The Praxinoscope is an early animation device, invented by Émile Reynaud in the 1870s. It creates the illusion of movement by rotating strips of pictures in a cylinder.
The menu is thought to be the only one surviving from the 1894 British "private view" of Thomas Edison's Kinetoscope for exhibiting motion pictures.
All are owned by the University of Exeter's Bill Douglas Centre for the History of Cinema and Popular Culture, which is a museum and research institute housing one of the UK's largest public collections of books, prints, artefacts and ephemera relating to the history and prehistory of cinema.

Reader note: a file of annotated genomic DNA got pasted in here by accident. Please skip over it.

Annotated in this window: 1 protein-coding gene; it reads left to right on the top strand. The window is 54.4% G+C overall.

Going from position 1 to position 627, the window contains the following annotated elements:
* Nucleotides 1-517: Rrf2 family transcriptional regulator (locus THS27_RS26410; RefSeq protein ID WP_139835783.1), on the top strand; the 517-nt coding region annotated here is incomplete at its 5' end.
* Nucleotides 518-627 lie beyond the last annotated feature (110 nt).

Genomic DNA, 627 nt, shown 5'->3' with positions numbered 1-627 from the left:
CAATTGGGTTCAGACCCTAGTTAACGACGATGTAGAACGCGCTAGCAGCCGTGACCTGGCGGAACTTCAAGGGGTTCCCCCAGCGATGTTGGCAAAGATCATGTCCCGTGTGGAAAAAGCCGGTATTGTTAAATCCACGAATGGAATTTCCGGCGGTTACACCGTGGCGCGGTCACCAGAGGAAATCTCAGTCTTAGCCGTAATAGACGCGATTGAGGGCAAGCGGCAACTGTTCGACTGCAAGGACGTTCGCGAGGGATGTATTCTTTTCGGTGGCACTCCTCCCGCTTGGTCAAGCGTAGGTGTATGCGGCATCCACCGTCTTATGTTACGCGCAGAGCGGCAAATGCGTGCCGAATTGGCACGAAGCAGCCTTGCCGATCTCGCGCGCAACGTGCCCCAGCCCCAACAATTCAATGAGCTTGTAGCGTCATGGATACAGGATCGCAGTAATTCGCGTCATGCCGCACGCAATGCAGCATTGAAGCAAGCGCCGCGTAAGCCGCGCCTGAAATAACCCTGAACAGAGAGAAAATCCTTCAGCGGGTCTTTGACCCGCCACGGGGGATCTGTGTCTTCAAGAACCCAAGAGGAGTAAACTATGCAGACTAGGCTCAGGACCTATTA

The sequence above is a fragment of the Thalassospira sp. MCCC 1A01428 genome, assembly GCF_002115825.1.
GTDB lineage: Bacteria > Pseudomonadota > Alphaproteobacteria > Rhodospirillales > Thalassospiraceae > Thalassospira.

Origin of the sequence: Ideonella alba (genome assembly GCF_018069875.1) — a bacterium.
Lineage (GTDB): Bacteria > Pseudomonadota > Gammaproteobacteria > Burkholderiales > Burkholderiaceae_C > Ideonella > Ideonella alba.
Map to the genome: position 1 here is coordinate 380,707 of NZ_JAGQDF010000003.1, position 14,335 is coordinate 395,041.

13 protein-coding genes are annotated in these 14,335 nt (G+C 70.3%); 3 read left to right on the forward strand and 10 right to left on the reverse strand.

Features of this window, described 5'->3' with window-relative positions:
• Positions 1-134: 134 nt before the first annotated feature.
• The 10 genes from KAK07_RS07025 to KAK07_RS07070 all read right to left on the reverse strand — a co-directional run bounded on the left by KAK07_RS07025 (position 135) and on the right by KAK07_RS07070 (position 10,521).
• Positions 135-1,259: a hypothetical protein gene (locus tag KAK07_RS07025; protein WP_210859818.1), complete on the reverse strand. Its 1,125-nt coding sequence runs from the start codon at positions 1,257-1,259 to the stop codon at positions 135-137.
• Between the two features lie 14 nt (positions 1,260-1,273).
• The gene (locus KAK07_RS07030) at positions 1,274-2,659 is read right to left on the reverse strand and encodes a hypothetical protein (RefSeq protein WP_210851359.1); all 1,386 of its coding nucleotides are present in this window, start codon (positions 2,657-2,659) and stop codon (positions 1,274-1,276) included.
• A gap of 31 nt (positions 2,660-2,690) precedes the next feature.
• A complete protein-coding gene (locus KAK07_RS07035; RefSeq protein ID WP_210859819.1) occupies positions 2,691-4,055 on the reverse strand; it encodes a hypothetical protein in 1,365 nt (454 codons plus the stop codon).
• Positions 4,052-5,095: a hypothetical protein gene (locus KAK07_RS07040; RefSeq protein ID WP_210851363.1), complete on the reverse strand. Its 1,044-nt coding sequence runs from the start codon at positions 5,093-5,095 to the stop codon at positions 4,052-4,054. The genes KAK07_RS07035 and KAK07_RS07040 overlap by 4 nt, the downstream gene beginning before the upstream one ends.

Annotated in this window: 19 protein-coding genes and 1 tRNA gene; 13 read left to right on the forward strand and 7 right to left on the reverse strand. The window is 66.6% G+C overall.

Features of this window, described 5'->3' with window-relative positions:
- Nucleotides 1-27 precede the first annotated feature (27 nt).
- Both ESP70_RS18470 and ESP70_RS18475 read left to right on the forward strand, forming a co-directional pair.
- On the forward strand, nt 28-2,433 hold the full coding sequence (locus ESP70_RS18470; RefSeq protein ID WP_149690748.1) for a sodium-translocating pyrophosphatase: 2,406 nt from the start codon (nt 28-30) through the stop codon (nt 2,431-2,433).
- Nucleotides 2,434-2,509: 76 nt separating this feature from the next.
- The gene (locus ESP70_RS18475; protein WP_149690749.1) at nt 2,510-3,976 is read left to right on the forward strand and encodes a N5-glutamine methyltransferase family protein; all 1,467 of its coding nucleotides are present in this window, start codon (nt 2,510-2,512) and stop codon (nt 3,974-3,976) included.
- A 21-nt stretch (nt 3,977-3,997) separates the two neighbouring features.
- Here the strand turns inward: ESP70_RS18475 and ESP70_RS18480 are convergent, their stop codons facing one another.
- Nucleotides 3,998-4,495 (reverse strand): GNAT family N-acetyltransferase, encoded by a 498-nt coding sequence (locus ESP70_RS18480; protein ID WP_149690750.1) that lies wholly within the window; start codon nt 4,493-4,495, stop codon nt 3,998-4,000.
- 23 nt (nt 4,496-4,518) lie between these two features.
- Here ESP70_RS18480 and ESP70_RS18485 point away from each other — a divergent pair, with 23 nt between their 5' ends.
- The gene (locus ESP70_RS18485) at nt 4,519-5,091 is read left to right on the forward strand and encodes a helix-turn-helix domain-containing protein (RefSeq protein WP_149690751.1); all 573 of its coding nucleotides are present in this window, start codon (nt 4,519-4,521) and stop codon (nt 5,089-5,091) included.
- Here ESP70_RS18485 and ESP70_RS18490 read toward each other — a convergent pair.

At its heart are about 50,000 items assembled by Douglas (1934-91) - a highly original film-maker - and his friend Peter Jewell, donated to Exeter in 1994.
The collection has since been enhanced by further gifts and bequests that cover everything from the development of optical recreations and popular entertainments in the late 18th century to the golden age of Hollywood cinema and beyond.
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